While there are many forms of cancer in dogs, one of the more common canine cancers is hemangiosarcoma (HSA). In fact, it is estimated that one in four dogs will be diagnosed with cancer in their lifetime, and hemangiosarcoma is listed as one form of cancer commonly seen by veterinarians, according to the Veterinary Cancer Society. hemangiosarcoma is a cancer of cells that build blood vessels. This can be a major problem for organs that have large blood vessel networks, such as the spleen, liver, and you guessed it–the heart.

Risk for the Portuguese Water Dog

As previously discussed in the cancer overview summary, cancer is an evolving disease that is hard to detect, this also means diagnosing hemangiosarcoma can be difficult. This stresses the importance of having a good, working relationship with a veterinarian you trust and one that knows your Portuguese Water Dog. If the disease is present, a veterinarian can reach an hemangiosarcoma diagnosis using a thorough history that may include changes in appetite or fluctuations in weight, unexplained bleeding episodes or weakness, and/or difficulty breathing; in combination with physical changes on examination such as subtle changes in your dog’s anatomy from swellings or even pale mucous membranes (such as their gums). Diagnosing cancer is something veterinarians do not take lightly, so they will encourage a complete work-up that may include a variety of diagnostics such as lab tests and advanced imaging.

Even though the American Animal Hospital Association (AAHA) has stated that PWD are one of the commonly affected dog breeds when it comes to hemangiosarcoma, it is becoming apparent that this cancer is a common disease that affects most dogs and is not limited to specific breeds. If you are questioning the role of your dog’s breed in the development of cancer, keep in mind that the fact your dog is a PWD does not overtly increase the odds of developing cancer in general or hemangiosarcoma in particular. Every aging dog is at risk for developing cancer and the best person to talk over your concerns with is your veterinarian.

Treatment Options and Prevention

Treatment options for hemangiosarcoma are difficult and dependent on how the disease manifests. More times than not, hemangiosarcoma is diagnosed after an emergency surgery as a result of a ruptured internal tumor (very commonly found on the spleen). While in surgery, the source of the bleeding is stopped, and the tumor and spleen are also removed. While this cancer is often terminal, 10-20% of dogs affected with hemangiosarcoma are expected to do well for months to years following removal of the spleen, especially if the surgery is followed with adjuvant chemotherapy to keep any lingering residual tumor cells at bay.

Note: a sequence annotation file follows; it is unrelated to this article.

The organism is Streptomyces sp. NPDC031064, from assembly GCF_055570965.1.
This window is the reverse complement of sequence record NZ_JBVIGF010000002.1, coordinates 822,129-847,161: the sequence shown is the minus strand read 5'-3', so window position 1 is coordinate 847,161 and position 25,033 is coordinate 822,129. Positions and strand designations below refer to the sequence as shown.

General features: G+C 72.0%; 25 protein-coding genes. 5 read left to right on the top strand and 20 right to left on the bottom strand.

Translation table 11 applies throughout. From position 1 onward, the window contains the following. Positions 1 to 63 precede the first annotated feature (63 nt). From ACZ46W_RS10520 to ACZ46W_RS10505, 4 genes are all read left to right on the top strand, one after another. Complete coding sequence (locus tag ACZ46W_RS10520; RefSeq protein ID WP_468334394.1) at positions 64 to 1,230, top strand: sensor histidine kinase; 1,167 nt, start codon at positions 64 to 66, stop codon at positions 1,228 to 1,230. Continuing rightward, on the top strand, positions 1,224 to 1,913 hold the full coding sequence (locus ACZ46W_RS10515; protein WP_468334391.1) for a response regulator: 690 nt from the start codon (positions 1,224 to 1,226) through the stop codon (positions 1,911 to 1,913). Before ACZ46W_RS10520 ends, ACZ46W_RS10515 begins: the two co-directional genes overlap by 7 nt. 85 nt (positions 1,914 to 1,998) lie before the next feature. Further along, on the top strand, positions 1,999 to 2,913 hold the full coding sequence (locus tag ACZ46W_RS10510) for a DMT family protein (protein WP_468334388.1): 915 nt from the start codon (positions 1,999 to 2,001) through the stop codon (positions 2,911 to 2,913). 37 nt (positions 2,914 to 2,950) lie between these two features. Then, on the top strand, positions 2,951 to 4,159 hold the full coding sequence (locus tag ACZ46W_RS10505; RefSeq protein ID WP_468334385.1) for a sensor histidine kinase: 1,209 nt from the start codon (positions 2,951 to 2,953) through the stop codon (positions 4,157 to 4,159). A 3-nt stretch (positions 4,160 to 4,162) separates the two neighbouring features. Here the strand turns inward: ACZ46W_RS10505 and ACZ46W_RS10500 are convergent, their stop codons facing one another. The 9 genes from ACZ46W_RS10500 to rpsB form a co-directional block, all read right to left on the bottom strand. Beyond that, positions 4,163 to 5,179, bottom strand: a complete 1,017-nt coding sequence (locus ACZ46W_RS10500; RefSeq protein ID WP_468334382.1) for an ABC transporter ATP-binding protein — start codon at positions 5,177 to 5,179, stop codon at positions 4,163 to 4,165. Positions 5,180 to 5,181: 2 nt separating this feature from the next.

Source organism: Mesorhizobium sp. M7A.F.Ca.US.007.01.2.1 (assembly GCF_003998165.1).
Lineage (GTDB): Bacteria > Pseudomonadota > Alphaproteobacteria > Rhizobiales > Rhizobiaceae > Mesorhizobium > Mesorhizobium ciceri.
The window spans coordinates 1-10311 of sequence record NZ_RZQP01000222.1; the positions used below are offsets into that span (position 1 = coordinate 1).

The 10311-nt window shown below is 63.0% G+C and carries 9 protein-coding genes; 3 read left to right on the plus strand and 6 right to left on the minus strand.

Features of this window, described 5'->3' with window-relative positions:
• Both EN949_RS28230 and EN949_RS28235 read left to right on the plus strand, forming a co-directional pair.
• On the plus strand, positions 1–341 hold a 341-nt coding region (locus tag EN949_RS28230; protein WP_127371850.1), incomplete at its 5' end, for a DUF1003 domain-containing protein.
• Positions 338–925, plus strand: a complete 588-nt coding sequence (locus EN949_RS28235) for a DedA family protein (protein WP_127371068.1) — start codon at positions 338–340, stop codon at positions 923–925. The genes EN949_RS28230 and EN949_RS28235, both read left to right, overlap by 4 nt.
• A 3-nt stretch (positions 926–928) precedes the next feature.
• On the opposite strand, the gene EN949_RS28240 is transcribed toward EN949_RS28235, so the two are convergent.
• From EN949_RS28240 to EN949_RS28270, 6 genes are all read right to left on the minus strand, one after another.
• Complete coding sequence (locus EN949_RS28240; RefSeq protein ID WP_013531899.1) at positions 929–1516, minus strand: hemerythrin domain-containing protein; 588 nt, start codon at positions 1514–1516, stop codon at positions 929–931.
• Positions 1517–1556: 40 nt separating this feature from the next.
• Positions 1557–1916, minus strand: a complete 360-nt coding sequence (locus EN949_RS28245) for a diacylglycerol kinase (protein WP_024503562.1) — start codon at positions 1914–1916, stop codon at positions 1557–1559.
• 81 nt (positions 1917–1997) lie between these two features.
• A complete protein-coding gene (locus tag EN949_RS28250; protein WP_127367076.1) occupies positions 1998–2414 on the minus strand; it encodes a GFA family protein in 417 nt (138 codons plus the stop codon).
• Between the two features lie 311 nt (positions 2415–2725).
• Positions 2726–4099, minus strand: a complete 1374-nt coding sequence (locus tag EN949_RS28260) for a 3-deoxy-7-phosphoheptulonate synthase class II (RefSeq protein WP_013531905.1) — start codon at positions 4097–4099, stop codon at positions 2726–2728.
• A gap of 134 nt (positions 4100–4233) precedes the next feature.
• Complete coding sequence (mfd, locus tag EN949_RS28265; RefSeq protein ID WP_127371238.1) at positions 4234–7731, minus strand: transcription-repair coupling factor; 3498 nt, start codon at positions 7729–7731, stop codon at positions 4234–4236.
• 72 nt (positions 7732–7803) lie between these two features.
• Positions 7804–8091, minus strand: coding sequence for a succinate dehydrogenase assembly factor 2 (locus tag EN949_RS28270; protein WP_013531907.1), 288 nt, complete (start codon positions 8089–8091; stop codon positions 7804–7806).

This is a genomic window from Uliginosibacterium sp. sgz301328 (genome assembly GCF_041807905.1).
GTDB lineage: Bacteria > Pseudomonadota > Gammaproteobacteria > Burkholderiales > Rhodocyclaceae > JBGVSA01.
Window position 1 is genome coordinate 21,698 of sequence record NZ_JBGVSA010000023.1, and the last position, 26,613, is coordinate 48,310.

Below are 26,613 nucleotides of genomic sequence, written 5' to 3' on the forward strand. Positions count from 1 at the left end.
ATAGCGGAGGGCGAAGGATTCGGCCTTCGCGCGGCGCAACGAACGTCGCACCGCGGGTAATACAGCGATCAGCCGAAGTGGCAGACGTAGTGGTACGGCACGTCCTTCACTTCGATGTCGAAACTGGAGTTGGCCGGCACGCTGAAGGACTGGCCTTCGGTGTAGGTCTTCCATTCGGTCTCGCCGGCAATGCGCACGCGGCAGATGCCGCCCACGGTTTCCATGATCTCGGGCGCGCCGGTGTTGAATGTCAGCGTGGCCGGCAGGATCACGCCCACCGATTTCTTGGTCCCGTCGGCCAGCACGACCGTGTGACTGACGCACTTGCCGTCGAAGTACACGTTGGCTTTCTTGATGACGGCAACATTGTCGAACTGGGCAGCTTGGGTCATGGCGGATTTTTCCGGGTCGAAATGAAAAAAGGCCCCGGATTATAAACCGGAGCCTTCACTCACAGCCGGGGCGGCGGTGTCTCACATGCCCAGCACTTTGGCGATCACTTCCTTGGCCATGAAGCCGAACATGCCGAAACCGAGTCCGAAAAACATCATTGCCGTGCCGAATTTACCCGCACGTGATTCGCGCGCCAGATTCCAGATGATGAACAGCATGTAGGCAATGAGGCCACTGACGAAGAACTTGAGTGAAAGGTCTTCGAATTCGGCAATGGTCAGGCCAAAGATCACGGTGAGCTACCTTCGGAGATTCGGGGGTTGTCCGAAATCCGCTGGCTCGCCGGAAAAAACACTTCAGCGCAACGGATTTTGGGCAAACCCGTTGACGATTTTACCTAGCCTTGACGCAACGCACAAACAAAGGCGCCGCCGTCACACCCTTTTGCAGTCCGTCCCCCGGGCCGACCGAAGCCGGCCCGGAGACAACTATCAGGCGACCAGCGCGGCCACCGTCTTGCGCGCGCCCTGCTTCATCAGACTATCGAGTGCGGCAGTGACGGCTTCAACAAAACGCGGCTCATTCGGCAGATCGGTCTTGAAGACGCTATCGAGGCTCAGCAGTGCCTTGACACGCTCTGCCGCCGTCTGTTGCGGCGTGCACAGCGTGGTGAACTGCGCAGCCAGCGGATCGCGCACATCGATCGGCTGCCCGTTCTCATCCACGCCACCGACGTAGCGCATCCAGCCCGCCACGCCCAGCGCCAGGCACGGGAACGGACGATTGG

Dog owners, and in particular those who have had a previous dog affected by hemangiosarcoma, commonly ask the same question regarding prevention. That question is, should I have my dog’s spleen removed to prevent hemangiosarcoma? The answer is categorically, NO! The canine spleen is an important immune and blood-storing organ. It is not present just for show. In addition to the risks of removing a healthy spleen, because the hemangiosarcoma cells seem to originate in blood forming organs (like the bone marrow), if they can’t find a home in the spleen, they will simply go somewhere else, which in all likelihood will be harder to treat.

Perhaps a simpler option is to ask the veterinarian to have bloodwork reviewed manually by a pathologist as part of the dog’s yearly (or semiannual) health checks. There are certain characteristic abnormalities in some types of cells, such as red cells and platelets, that can clue in the pathologist to the possible presence of some forms of cancer, even before the tumor is visible. But again, this is neither sensitive nor specific. Both imaging and blood tests are routine and accessible, but neither is inexpensive.

Prognosis – After the Diagnosis

Many factors affect the mortality associated with hemangiosarcoma, none the least of which is the relative capacity of the human family members to tolerate bleeding episodes versus the decision to have the dog euthanized. The heart-wrenching decisions of whether and how to treat a dog with hemangiosarcoma are individual and what works best for one dog and their family may be very different from what works well for other dogs and their families. As mentioned above, the individual options will vary depending on the situation, so lean towards the guidance of your veterinarian; and if your dog develops hemangiosarcoma, consider allowing them to participate in legitimate, controlled clinical studies.

If you haven’t done so already, you are encouraged to read through our cancer overview article to understand this disease overall. Other articles on this website address some other forms of cancer that you may find informative.

This article has been written by Meagan Wojtysiak, Kelly Makielski, DVM, MS, DACVIM (Small Animal Internal Medicine) Animal Cancer Care and Research Program, University of Minnesota, St. Paul, MN